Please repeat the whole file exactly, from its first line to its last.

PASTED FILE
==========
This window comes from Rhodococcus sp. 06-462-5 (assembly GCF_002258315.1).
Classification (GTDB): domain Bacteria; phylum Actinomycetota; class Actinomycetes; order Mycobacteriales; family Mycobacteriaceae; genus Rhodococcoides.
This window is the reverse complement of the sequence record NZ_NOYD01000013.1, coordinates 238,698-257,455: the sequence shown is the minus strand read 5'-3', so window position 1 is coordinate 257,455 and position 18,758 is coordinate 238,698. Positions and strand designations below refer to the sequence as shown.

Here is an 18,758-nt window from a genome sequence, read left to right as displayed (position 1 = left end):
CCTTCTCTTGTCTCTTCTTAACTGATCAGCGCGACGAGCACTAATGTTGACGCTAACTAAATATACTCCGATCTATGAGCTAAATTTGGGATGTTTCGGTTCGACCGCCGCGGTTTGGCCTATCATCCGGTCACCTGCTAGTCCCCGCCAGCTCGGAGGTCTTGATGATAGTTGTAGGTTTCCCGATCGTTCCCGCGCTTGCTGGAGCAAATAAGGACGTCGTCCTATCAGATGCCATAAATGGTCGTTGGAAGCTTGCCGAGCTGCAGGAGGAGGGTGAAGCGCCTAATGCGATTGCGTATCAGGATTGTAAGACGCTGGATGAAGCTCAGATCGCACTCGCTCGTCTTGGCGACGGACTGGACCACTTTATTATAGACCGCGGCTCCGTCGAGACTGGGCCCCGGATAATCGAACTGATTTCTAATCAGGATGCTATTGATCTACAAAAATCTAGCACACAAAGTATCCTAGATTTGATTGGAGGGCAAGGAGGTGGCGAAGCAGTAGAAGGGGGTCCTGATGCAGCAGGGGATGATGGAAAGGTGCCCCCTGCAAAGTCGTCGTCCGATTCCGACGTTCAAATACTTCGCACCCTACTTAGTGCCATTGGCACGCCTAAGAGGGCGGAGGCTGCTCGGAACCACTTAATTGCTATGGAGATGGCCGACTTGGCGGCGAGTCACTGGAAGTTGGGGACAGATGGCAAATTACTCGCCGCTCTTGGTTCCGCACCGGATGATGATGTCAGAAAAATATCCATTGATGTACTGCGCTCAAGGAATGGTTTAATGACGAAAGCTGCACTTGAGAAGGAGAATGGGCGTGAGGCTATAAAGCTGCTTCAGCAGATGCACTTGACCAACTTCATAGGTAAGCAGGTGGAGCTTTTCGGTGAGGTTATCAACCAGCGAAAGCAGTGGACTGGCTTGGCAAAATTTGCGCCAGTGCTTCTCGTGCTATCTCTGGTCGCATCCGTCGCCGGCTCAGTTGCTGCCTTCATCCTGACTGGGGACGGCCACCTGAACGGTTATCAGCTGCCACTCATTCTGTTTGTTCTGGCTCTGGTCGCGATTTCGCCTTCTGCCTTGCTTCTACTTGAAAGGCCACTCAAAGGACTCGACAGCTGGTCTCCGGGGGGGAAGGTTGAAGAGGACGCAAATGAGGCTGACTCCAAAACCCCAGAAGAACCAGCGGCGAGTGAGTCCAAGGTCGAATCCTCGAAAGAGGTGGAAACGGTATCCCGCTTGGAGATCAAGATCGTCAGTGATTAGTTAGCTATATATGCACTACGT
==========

This window comes from Rhodococcus sp. 06-462-5 (assembly GCF_002258315.1).
Classification (GTDB): domain Bacteria; phylum Actinomycetota; class Actinomycetes; order Mycobacteriales; family Mycobacteriaceae; genus Rhodococcoides.
This window is the reverse complement of the sequence record NZ_NOYD01000013.1, coordinates 238,698-257,455: the sequence shown is the minus strand read 5'-3', so window position 1 is coordinate 257,455 and position 18,758 is coordinate 238,698. Positions and strand designations below refer to the sequence as shown.

Here is an 18,758-nt window from a genome sequence, read left to right as displayed (position 1 = left end):
CCTTCTCTTGTCTCTTCTTAACTGATCAGCGCGACGAGCACTAATGTTGACGCTAACTAAATATACTCCGATCTATGAGCTAAATTTGGGATGTTTCGGTTCGACCGCCGCGGTTTGGCCTATCATCCGGTCACCTGCTAGTCCCCGCCAGCTCGGAGGTCTTGATGATAGTTGTAGGTTTCCCGATCGTTCCCGCGCTTGCTGGAGCAAATAAGGACGTCGTCCTATCAGATGCCATAAATGGTCGTTGGAAGCTTGCCGAGCTGCAGGAGGAGGGTGAAGCGCCTAATGCGATTGCGTATCAGGATTGTAAGACGCTGGATGAAGCTCAGATCGCACTCGCTCGTCTTGGCGACGGACTGGACCACTTTATTATAGACCGCGGCTCCGTCGAGACTGGGCCCCGGATAATCGAACTGATTTCTAATCAGGATGCTATTGATCTACAAAAATCTAGCACACAAAGTATCCTAGATTTGATTGGAGGGCAAGGAGGTGGCGAAGCAGTAGAAGGGGGTCCTGATGCAGCAGGGGATGATGGAAAGGTGCCCCCTGCAAAGTCGTCGTCCGATTCCGACGTTCAAATACTTCGCACCCTACTTAGTGCCATTGGCACGCCTAAGAGGGCGGAGGCTGCTCGGAACCACTTAATTGCTATGGAGATGGCCGACTTGGCGGCGAGTCACTGGAAGTTGGGGACAGATGGCAAATTACTCGCCGCTCTTGGTTCCGCACCGGATGATGATGTCAGAAAAATATCCATTGATGTACTGCGCTCAAGGAATGGTTTAATGACGAAAGCTGCACTTGAGAAGGAGAATGGGCGTGAGGCTATAAAGCTGCTTCAGCAGATGCACTTGACCAACTTCATAGGTAAGCAGGTGGAGCTTTTCGGTGAGGTTATCAACCAGCGAAAGCAGTGGACTGGCTTGGCAAAATTTGCGCCAGTGCTTCTCGTGCTATCTCTGGTCGCATCCGTCGCCGGCTCAGTTGCTGCCTTCATCCTGACTGGGGACGGCCACCTGAACGGTTATCAGCTGCCACTCATTCTGTTTGTTCTGGCTCTGGTCGCGATTTCGCCTTCTGCCTTGCTTCTACTTGAAAGGCCACTCAAAGGACTCGACAGCTGGTCTCCGGGGGGGAAGGTTGAAGAGGACGCAAATGAGGCTGACTCCAAAACCCCAGAAGAACCAGCGGCGAGTGAGTCCAAGGTCGAATCCTCGAAAGAGGTGGAAACGGTATCCCGCTTGGAGATCAAGATCGTCAGTGATTAGTTAGCTATATATGCACTACGT